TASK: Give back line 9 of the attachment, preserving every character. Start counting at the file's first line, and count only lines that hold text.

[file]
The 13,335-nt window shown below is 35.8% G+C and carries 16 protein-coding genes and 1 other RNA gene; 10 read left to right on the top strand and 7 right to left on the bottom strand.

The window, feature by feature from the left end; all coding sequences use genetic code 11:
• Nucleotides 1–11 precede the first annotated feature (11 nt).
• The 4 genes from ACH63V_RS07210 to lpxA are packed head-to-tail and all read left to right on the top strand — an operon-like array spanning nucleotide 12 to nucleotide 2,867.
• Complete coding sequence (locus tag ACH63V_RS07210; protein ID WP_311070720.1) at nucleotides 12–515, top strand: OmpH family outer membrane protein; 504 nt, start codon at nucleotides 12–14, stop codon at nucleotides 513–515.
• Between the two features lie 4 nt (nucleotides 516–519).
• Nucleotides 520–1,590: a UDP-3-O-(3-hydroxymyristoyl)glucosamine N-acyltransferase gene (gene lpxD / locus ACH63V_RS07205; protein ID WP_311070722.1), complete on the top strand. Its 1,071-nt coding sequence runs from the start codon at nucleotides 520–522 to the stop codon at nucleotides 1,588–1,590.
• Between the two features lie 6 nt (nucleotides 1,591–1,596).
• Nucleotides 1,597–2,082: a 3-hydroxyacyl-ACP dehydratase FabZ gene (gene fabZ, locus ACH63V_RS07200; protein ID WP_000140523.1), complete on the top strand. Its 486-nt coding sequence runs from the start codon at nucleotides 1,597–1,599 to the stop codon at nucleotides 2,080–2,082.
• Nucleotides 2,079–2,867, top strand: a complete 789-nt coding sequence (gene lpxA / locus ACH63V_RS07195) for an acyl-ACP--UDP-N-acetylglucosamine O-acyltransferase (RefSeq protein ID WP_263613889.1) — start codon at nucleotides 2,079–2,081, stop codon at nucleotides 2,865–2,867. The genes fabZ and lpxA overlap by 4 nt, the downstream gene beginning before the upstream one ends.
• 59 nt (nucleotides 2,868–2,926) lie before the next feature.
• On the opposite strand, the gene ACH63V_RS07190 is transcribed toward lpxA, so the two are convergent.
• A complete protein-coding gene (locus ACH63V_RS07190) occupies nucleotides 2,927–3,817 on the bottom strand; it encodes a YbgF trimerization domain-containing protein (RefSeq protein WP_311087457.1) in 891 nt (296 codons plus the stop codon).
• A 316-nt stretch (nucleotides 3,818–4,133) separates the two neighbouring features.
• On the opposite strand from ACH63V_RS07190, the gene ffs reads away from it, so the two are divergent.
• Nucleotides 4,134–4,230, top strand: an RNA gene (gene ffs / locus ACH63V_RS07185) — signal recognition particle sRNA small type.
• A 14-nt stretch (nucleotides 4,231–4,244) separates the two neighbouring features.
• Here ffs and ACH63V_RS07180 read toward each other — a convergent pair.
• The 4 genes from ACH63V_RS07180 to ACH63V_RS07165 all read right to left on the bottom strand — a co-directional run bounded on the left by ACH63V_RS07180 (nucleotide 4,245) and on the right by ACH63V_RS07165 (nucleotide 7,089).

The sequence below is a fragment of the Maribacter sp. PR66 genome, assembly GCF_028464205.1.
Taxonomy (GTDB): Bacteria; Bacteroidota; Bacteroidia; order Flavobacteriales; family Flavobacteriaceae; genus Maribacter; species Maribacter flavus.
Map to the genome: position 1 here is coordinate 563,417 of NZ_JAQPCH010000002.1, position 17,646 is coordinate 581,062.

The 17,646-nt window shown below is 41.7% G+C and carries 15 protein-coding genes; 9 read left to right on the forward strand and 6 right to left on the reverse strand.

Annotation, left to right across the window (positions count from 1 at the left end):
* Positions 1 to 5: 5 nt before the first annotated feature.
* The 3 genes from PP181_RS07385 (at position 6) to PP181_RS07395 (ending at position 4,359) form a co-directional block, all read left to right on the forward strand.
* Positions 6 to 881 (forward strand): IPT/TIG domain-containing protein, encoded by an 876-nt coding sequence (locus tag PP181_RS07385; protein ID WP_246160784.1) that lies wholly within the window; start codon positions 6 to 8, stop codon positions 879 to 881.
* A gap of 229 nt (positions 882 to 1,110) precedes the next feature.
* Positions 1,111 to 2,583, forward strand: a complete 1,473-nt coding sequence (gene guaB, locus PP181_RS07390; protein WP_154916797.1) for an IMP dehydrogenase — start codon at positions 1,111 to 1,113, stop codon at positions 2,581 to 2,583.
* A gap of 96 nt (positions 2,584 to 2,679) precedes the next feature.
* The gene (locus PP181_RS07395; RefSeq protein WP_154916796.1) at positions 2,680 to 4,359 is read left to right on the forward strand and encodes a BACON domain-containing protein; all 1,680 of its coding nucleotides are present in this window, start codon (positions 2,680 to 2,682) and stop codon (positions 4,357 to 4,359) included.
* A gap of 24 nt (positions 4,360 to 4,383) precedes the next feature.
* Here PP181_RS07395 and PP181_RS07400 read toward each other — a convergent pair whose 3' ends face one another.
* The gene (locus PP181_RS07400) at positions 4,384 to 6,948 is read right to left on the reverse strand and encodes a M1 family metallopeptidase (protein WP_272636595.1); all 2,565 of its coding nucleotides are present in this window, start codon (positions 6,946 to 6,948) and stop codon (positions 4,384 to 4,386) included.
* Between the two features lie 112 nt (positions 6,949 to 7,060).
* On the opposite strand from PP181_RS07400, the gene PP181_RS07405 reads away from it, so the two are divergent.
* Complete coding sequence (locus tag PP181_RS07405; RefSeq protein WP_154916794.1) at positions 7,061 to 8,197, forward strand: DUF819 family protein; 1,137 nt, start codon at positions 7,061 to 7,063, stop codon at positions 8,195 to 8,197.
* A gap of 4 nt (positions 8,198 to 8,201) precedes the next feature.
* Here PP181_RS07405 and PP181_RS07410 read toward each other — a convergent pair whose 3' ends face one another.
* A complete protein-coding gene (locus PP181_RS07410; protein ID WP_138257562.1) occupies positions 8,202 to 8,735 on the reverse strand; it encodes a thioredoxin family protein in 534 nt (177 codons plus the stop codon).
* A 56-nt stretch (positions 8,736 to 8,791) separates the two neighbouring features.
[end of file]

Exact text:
• Nucleotides 1,597–2,082: a 3-hydroxyacyl-ACP dehydratase FabZ gene (gene fabZ, locus ACH63V_RS07200; protein ID WP_000140523.1), complete on the top strand. Its 486-nt coding sequence runs from the start codon at nucleotides 1,597–1,599 to the stop codon at nucleotides 2,080–2,082.